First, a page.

In this requisite annual post I present to you more of the myriad reasons why I love the LA County Fair. Among them are taking photographs of the ferris wheel at sunset, eating strange fried food and finding random tiki sightings.
Chicken Charlie is famous for serving up deep-fried delights, but this year he introduced a new stand called The Pineapple Express that offered some island-inspired options that were promoted as healthier than your typical fare fair.
One of these was the “Naked Shrimp” ($11.95) with white rice and pineapple chunks, served in half a pineapple shell. If you’re concerned this dish sounds too healthy, don’t worry, they also give you a side of melted butter! The shrimp looked like they might have some spice, but were pretty bland. I appreciated the novelty presentation, but we’ll skip this next year.
On the other hand, the deep-fried lobster on a stick ($12.87) was juicy inside and the crisp coating had great seasoning.
Of course, Chicken Charlie couldn’t stray too far from his roots so there was also deep-fried Spam and deep-fried pineapple rings with chocolate sauce (both $6.44) to continue the Hawaiian theme. Not surprisingly, the latter wasn’t very good. I guess the deep-fried Klondike Bar shall remain my all-time favorite.
Even though we went at the end of September, the weather was still hotter than it had any business being. We paused to cool off with some shave ice at The Big “Kone” Huna, which I think might have been a new food vendor at the LA County Fair this year.
Their stand had a thatch roof, some tiki masks and bamboo poles, but also hot rod flames, disco lights and dance music, so that was a bit odd. As was their logo with a surfin’ dude in a scary-looking tiki mask. Yikes.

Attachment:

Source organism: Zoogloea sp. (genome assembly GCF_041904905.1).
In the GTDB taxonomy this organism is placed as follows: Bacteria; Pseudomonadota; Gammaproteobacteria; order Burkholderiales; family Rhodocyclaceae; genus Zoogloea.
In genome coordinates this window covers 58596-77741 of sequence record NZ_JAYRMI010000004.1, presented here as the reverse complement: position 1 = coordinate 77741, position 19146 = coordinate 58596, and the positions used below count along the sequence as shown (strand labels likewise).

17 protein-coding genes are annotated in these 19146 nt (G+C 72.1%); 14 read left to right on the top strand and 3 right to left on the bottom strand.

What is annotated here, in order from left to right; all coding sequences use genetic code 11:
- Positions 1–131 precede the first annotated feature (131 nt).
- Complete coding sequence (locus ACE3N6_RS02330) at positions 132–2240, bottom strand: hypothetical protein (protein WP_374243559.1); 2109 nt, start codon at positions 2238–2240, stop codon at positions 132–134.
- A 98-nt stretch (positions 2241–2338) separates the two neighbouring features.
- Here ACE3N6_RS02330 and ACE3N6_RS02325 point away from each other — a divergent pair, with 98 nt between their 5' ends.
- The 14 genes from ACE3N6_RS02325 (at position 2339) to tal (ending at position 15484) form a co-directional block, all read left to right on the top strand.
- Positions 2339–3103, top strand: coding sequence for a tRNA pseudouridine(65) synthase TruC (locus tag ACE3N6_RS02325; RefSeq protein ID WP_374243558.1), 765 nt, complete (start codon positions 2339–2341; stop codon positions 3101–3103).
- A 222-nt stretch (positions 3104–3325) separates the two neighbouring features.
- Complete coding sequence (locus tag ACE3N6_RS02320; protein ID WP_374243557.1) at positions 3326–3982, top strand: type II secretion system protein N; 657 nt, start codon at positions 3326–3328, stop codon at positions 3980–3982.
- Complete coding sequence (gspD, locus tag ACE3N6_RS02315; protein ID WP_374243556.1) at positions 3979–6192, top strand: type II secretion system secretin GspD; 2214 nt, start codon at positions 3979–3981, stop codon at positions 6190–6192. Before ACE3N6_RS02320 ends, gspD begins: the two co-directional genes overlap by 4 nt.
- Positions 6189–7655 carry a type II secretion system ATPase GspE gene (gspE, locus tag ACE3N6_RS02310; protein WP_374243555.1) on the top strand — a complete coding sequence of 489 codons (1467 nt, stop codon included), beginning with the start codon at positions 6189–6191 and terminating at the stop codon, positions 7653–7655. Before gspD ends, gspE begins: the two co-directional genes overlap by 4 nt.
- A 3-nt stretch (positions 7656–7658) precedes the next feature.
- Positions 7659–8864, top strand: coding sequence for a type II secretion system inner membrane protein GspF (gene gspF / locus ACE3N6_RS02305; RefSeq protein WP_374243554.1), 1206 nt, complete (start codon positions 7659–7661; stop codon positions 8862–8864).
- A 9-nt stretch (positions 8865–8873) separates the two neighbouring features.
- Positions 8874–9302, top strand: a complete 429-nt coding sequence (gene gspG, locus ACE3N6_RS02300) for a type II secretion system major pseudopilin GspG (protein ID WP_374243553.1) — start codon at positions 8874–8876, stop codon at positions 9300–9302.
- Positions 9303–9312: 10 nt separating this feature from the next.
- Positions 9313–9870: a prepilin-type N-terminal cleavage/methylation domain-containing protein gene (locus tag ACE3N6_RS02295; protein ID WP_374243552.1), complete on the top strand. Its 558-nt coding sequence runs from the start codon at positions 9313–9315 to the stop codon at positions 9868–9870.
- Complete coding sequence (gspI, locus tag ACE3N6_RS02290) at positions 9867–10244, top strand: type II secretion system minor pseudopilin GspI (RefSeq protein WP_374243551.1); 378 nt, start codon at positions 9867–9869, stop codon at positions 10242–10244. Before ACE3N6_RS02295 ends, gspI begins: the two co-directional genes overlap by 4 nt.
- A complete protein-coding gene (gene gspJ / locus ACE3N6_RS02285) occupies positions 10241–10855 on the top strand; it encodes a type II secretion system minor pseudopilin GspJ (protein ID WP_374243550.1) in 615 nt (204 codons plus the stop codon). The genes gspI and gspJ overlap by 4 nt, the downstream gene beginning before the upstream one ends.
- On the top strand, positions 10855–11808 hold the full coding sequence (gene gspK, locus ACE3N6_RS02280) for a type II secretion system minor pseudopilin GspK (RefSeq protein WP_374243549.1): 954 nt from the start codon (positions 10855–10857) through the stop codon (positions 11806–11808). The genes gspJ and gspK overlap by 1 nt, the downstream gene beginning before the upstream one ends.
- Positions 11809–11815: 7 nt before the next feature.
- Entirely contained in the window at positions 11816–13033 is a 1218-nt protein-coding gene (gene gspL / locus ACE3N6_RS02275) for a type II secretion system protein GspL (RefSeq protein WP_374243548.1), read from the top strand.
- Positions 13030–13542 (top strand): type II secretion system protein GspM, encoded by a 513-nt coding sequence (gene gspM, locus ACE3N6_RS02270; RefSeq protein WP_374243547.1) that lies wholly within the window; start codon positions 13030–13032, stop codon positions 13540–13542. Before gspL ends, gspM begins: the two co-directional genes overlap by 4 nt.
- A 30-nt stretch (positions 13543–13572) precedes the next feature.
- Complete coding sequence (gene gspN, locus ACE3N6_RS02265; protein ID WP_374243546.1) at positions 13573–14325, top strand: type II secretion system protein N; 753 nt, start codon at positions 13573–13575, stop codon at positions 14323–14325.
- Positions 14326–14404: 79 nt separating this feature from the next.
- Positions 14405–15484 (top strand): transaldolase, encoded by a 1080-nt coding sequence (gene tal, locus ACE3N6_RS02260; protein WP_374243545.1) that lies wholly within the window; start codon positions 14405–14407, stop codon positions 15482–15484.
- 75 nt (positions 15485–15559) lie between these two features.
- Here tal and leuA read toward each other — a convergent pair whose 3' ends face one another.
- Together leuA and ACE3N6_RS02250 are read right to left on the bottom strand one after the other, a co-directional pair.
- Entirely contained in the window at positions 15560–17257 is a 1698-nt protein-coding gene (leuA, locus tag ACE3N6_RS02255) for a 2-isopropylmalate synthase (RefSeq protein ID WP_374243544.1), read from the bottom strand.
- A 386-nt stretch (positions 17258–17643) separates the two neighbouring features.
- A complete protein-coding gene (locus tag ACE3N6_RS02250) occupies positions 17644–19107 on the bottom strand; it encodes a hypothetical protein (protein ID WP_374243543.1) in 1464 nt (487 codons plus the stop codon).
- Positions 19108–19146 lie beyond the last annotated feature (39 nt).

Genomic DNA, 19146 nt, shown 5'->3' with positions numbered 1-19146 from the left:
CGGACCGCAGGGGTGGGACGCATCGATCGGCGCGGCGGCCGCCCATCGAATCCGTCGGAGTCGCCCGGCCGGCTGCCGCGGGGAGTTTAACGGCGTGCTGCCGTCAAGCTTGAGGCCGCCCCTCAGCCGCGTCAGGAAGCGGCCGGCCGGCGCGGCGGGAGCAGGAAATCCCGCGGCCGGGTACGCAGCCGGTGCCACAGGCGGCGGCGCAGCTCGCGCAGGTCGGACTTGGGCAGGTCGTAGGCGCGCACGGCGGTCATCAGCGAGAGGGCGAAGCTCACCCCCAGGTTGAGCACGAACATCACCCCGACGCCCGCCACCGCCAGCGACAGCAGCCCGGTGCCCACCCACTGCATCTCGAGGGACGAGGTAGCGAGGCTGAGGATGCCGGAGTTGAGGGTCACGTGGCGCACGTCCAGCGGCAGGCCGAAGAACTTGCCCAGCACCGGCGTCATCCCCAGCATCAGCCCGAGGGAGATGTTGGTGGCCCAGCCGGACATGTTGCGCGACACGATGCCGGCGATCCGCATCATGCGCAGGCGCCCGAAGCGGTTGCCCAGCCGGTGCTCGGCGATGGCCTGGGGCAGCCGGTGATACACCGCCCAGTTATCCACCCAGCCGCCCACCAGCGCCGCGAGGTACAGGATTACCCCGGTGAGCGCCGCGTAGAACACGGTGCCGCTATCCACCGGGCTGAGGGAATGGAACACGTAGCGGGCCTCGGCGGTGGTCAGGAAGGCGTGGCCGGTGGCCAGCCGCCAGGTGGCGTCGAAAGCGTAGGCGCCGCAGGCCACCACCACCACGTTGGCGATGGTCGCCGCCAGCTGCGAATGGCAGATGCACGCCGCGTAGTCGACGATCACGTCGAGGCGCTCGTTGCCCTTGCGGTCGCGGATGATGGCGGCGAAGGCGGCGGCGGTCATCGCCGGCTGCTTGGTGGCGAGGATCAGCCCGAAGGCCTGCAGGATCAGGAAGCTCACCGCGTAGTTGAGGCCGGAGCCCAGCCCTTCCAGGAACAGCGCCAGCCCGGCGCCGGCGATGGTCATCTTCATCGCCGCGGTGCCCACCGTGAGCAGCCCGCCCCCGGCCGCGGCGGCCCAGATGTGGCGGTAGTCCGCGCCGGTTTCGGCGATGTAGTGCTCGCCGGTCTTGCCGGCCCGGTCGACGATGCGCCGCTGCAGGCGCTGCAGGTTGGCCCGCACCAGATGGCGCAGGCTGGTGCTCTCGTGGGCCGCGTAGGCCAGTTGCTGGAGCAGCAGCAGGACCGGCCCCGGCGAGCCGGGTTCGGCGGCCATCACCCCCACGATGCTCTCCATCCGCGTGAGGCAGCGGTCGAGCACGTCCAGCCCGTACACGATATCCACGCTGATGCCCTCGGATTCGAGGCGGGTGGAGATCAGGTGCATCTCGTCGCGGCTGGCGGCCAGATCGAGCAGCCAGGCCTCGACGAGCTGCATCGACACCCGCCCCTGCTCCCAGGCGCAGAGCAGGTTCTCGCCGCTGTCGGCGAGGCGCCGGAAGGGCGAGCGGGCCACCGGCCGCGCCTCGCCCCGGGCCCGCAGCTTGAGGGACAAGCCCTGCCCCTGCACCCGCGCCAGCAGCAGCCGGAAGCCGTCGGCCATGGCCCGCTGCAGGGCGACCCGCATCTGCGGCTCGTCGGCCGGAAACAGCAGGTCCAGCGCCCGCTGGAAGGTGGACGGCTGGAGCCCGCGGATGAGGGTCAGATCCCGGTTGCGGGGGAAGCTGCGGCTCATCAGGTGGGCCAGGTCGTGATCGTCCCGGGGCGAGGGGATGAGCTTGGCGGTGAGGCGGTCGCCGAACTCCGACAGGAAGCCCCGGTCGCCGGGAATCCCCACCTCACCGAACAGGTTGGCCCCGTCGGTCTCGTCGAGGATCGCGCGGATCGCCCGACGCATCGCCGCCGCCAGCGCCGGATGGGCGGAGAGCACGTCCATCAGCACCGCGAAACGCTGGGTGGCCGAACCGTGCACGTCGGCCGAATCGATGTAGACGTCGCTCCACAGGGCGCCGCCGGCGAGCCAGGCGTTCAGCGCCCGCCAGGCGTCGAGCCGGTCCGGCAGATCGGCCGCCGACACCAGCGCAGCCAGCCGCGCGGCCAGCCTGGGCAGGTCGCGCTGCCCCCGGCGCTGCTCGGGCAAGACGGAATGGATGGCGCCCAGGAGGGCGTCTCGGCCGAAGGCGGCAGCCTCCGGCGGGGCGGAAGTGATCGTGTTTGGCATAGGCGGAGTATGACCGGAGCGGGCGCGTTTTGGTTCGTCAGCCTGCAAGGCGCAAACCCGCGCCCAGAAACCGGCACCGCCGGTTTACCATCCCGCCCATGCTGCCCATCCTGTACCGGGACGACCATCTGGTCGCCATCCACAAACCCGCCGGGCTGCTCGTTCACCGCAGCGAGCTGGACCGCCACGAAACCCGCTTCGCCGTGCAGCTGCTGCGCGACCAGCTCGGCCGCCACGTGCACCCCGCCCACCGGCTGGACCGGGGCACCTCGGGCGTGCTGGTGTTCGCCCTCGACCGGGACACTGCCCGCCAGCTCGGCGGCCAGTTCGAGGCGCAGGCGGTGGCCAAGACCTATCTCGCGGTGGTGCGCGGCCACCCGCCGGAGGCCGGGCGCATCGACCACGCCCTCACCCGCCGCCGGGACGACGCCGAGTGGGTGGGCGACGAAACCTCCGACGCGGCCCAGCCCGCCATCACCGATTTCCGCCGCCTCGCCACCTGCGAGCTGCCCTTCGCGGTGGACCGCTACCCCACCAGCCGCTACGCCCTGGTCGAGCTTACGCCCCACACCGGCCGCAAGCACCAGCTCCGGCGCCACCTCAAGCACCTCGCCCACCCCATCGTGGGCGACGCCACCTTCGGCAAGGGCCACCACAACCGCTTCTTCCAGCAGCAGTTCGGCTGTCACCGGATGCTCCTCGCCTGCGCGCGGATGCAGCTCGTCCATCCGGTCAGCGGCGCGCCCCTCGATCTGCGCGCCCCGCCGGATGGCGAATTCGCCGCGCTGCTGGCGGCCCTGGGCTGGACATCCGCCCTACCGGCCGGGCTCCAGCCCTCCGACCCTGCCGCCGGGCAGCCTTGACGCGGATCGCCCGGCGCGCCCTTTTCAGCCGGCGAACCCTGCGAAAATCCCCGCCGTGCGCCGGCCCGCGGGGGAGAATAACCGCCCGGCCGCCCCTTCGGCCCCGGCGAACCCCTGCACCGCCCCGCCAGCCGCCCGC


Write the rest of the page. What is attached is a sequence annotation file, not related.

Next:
We couldn’t decide what flavors to get so we went with their suggestion of strawberry and pina colada “Hawaiian style” with sweetened condensed milk on top ($5.06). It was pretty good, though I kept stealing spoonfuls from our friends’ order of lime and margarita.
Every year we make sure to visit the arts and crafts building. We speculate on the fierce rivalry among the jam and preserves makers, and examine the prize-winning baked goods slowly decaying in the glass displays. There was no tiki cake this year, but there was this impressive cake for “It’s the Great Pumpkin, Charlie Brown.”
We’re also slightly obsessed with the tablescaping contest where people decorate tables according to themes, complete with elaborate centerpieces and menus for an imaginary meal. (Part of our fascination has to do with the nitpicky critiques from the judges, like “Teaspoon near knife is a questionable decision.”)
Of course this table caught my eye! It was inspired by James Michener’s book Hawaii, and featured a thatch roof over the table, woven palm frond placemats, monkey pod wood dishes, mini tiki torches, fake tropical flowers and tiki salt and pepper shakers. The Hairpin has some great pictures of some of the other tablescaping entries (including one for Game of Thrones!).